Look within first to identify Who’s Best for Your Organization
Steps to assess your current board
- List current board member names
- List the dates of each member’s term
- List their professional sector
- Note their areas of strength on the board
- Review the list to identify gaps
- Fill gaps with new individuals who bring relationships and skills to help fulfill your mission (Click to read three board member perspectives.)
The first in a three-part series
Today’s blog is the first in a three-part series on how to identify and attract the best board members to your organization.
Click Here to watch my video, How to Attract and Keep Your Best Board Members.
Start by assessing your current board so you can be intentional in filling gaps in board representation. Each board member represents relationships which can be key to your mission.
As a fundraising consultant and seasoned non-profit leader, I recommend that you use these steps to build a reference chart that will visually highlight where you have opportunities to identify new talent and energy.
You may be tempted to start with a nominating committee meeting or with a call to your board chairman to get her thoughts.
Instead, take time to build this easy chart:
1. List current board member names, alphabetically. If you’re using Excel, creating separate columns for first and last name helps you sort more easily.
2. Beside each name, list the year in which their term ends.
3. Next, note their professional sector. For example, you may have clergy, real estate, small business owner, insurance agent, retired investment banker, etc.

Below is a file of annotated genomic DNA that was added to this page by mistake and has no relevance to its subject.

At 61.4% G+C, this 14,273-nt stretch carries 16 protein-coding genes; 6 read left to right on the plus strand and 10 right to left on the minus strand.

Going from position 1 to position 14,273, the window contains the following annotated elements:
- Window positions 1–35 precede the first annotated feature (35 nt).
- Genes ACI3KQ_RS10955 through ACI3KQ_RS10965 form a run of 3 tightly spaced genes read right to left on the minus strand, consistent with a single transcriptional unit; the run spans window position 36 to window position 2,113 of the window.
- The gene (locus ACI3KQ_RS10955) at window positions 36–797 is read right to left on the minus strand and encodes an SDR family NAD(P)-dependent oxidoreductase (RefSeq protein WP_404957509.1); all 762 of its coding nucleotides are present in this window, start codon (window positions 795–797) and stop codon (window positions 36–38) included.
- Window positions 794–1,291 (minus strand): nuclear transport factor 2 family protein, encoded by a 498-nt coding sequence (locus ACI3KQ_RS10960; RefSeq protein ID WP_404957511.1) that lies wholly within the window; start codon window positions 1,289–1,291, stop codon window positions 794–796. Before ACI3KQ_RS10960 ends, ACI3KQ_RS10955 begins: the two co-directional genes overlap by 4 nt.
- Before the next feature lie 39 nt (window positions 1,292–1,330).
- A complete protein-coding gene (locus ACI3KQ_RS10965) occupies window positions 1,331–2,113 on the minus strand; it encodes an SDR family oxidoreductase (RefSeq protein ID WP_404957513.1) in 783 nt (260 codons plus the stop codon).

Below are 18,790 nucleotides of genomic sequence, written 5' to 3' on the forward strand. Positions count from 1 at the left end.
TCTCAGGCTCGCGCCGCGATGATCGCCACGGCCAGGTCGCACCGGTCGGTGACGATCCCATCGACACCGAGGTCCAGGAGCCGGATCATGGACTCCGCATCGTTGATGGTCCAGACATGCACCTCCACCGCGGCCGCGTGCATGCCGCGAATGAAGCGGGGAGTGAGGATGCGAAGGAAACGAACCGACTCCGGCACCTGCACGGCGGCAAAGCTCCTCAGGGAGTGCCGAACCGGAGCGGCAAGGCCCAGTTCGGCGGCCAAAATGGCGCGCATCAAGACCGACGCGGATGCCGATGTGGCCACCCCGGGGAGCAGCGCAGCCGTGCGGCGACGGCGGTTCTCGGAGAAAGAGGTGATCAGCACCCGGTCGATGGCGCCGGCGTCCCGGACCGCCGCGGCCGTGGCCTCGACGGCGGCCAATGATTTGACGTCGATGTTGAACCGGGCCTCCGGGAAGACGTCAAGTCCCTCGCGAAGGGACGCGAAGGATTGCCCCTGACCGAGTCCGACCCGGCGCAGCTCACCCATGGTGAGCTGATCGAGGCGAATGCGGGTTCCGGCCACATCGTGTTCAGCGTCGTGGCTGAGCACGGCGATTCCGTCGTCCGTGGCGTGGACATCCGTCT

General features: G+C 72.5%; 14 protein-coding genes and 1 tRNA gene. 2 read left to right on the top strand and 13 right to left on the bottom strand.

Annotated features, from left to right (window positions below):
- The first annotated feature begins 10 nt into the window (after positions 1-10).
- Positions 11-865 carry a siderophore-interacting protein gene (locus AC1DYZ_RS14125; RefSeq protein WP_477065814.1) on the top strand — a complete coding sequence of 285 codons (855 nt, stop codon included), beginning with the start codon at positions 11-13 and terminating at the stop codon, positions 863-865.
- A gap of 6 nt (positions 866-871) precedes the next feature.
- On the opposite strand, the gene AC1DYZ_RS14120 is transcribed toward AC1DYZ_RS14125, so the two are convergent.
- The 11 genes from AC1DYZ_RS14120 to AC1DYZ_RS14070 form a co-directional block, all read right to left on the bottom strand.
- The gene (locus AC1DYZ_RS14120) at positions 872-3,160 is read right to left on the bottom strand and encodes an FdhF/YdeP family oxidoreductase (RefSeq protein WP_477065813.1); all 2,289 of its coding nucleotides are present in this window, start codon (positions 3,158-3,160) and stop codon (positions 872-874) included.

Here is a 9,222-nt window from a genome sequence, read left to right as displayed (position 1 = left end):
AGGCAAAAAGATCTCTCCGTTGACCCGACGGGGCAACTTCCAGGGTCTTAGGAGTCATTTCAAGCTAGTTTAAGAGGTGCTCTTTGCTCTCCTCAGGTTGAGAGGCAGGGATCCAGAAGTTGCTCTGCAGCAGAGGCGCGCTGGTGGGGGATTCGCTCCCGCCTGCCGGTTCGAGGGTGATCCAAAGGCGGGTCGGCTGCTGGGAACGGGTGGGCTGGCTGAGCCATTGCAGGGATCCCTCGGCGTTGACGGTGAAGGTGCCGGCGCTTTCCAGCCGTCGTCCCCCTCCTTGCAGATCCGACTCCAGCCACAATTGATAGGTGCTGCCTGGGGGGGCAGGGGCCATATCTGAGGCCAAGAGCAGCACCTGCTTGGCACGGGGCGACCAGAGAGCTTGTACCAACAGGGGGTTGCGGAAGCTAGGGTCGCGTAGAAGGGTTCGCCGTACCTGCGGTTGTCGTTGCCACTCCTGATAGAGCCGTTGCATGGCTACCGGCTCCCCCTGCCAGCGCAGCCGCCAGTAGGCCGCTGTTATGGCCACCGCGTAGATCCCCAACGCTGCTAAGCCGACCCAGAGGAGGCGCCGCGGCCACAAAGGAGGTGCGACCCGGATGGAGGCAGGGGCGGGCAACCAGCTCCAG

The goal here is to diversify the professional sectors and expertise of your board. Each sector represents relationships that can strengthen your mission.
4. In the next column, list the area of your organization where the member makes a positive contribution. Limit this to one or two areas.
Beside one name, for example, you may have “special events and strategy” while beside another you may list “fundraising and property committee.” Again, your goal is to identify areas of need that a new board member could possibly fill.
Depending on your organization’s goals, you may choose to add additional columns to assess diversity, capacity, neighborhood, or other board service. Organizational depth and breadth are expanded by a board that includes unique talents and experiences.
Review the chart for accuracy.
Now, it’s time to begin the hard work of identifying nominees to provide strengths where your work has identified needs.
Next week, I will discuss how to engage your board during the nomination process and how to be successful in making the board ask. (As I wrote for the Savannah Morning News, Who Asks Whom Matters!)
PS: If you haven’t looked at your by-laws lately, now is the time. By-laws often define term limits, specify any professions that must be represented on the board, and establish the maximum number of board members allowed.
Want a professional perspective on your project? Contact Phoenicia.
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